[Tweeters] Eagle Feeding

D. Gluckman cgluckman at aol.com
Tue Jul 16 17:17:35 PDT 2013


I'm the Admiralty Audubon representative on the Department of Natural Resource's Protection Island Aquatic Reserve Management Committee and I ran into an issue today that some members of the committee feels needs further information and discussion. A member of the committee mentioned that in his estimation there were too many eagles on Protection Island NWR and the fundamental purpose of protecting sea birds is being lost. Breeding cormorants were no more and eagles were reducing breeding populations of Glaucus-Winged Gulls, Tufted Puffins, Rhinoceros Auklets and Pigeon Guillemots. (To the extent of wandering around at night on the ground picking off chicks as they wander outside their burrows). Putting aside the question of whether this is just a natural response to increasing natural populations now that we no longer have many persistent pesticides and eagle hunting, is this a concern and is there something that should be done about it? I personally feel we have a long way to go before we start taking drastic measures like shooting eagles (if ever). However, I am interested in whether or not the feeding of eagles by humans have, or may cause, an increase in populations beyond previous natural levels and should we begin thinking about some controls on these feedings (or just quiet conversations with those who are doing it) to avoid possible future problems. Having witnessed numerous eagles descending on dumped barrels of butcher scraps on a private ranch, it never occurred to me that this might cause some problems in the future. Any thoughts, or information about research being done in this area?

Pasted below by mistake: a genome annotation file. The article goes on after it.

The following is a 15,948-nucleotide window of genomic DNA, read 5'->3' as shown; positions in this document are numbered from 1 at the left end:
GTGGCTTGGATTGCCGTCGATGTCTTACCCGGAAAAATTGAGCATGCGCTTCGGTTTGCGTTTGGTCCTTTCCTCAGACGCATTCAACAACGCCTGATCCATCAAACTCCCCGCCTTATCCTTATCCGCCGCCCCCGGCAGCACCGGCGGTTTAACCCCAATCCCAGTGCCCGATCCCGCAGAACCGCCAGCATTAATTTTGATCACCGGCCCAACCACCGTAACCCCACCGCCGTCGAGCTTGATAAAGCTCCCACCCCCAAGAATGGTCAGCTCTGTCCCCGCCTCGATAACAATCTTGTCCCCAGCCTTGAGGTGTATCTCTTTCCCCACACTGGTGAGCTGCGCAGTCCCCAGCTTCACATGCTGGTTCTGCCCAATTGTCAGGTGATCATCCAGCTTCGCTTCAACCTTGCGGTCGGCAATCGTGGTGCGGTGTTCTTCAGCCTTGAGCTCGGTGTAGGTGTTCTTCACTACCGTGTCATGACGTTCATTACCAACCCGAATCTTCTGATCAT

David Gluckman
Pt. Townsend, WA
360.531.3325


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